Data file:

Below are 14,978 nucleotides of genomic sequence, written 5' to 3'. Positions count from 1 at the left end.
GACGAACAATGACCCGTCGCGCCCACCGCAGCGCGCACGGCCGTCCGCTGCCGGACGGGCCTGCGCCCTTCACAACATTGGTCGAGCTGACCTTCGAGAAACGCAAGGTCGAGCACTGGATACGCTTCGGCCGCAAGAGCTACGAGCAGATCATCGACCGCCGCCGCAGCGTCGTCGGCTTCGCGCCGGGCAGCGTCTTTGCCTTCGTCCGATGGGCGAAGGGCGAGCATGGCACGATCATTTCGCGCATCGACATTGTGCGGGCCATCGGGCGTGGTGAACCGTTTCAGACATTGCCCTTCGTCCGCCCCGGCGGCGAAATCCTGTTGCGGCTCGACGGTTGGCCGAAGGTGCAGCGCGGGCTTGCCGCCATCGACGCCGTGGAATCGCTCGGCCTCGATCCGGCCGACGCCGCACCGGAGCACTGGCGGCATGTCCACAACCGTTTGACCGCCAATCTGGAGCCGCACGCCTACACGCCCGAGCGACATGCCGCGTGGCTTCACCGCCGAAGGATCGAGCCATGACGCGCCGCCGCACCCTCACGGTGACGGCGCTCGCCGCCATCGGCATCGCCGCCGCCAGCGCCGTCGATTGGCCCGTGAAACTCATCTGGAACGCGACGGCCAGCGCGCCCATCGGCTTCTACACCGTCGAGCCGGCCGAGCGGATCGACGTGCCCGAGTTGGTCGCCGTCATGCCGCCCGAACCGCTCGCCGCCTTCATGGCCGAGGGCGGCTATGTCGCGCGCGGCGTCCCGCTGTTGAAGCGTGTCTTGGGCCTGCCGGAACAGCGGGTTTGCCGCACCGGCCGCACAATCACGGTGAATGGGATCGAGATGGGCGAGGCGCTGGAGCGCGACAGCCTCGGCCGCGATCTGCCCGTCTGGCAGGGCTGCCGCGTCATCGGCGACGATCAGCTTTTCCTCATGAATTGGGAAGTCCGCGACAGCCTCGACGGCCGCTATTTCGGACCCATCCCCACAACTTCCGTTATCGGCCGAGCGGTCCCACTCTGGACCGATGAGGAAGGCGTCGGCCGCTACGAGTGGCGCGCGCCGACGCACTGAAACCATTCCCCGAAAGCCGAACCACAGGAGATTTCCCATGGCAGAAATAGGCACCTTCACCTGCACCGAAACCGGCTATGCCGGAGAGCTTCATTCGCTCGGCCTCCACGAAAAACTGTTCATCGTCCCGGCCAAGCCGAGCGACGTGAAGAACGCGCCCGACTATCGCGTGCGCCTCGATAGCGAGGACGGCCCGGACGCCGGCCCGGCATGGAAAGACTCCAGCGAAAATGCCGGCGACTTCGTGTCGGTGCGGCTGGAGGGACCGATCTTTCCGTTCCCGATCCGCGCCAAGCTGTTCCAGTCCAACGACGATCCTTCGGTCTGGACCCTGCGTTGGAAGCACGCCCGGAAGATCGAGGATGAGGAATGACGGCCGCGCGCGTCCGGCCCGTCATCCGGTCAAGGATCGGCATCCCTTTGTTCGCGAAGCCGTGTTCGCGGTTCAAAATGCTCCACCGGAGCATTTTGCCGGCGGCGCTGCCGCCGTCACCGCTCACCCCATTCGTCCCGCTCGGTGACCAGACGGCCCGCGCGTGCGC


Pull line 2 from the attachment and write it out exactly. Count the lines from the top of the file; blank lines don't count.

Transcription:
GACGAACAATGACCCGTCGCGCCCACCGCAGCGCGCACGGCCGTCCGCTGCCGGACGGGCCTGCGCCCTTCACAACATTGGTCGAGCTGACCTTCGAGAAACGCAAGGTCGAGCACTGGATACGCTTCGGCCGCAAGAGCTACGAGCAGATCATCGACCGCCGCCGCAGCGTCGTCGGCTTCGCGCCGGGCAGCGTCTTTGCCTTCGTCCGATGGGCGAAGGGCGAGCATGGCACGATCATTTCGCGCATCGACATTGTGCGGGCCATCGGGCGTGGTGAACCGTTTCAGACATTGCCCTTCGTCCGCCCCGGCGGCGAAATCCTGTTGCGGCTCGACGGTTGGCCGAAGGTGCAGCGCGGGCTTGCCGCCATCGACGCCGTGGAATCGCTCGGCCTCGATCCGGCCGACGCCGCACCGGAGCACTGGCGGCATGTCCACAACCGTTTGACCGCCAATCTGGAGCCGCACGCCTACACGCCCGAGCGACATGCCGCGTGGCTTCACCGCCGAAGGATCGAGCCATGACGCGCCGCCGCACCCTCACGGTGACGGCGCTCGCCGCCATCGGCATCGCCGCCGCCAGCGCCGTCGATTGGCCCGTGAAACTCATCTGGAACGCGACGGCCAGCGCGCCCATCGGCTTCTACACCGTCGAGCCGGCCGAGCGGATCGACGTGCCCGAGTTGGTCGCCGTCATGCCGCCCGAACCGCTCGCCGCCTTCATGGCCGAGGGCGGCTATGTCGCGCGCGGCGTCCCGCTGTTGAAGCGTGTCTTGGGCCTGCCGGAACAGCGGGTTTGCCGCACCGGCCGCACAATCACGGTGAATGGGATCGAGATGGGCGAGGCGCTGGAGCGCGACAGCCTCGGCCGCGATCTGCCCGTCTGGCAGGGCTGCCGCGTCATCGGCGACGATCAGCTTTTCCTCATGAATTGGGAAGTCCGCGACAGCCTCGACGGCCGCTATTTCGGACCCATCCCCACAACTTCCGTTATCGGCCGAGCGGTCCCACTCTGGACCGATGAGGAAGGCGTCGGCCGCTACGAGTGGCGCGCGCCGACGCACTGAAACCATTCCCCGAAAGCCGAACCACAGGAGATTTCCCATGGCAGAAATAGGCACCTTCACCTGCACCGAAACCGGCTATGCCGGAGAGCTTCATTCGCTCGGCCTCCACGAAAAACTGTTCATCGTCCCGGCCAAGCCGAGCGACGTGAAGAACGCGCCCGACTATCGCGTGCGCCTCGATAGCGAGGACGGCCCGGACGCCGGCCCGGCATGGAAAGACTCCAGCGAAAATGCCGGCGACTTCGTGTCGGTGCGGCTGGAGGGACCGATCTTTCCGTTCCCGATCCGCGCCAAGCTGTTCCAGTCCAACGACGATCCTTCGGTCTGGACCCTGCGTTGGAAGCACGCCCGGAAGATCGAGGATGAGGAATGACGGCCGCGCGCGTCCGGCCCGTCATCCGGTCAAGGATCGGCATCCCTTTGTTCGCGAAGCCGTGTTCGCGGTTCAAAATGCTCCACCGGAGCATTTTGCCGGCGGCGCTGCCGCCGTCACCGCTCACCCCATTCGTCCCGCTCGGTGACCAGACGGCCCGCGCGTGCGC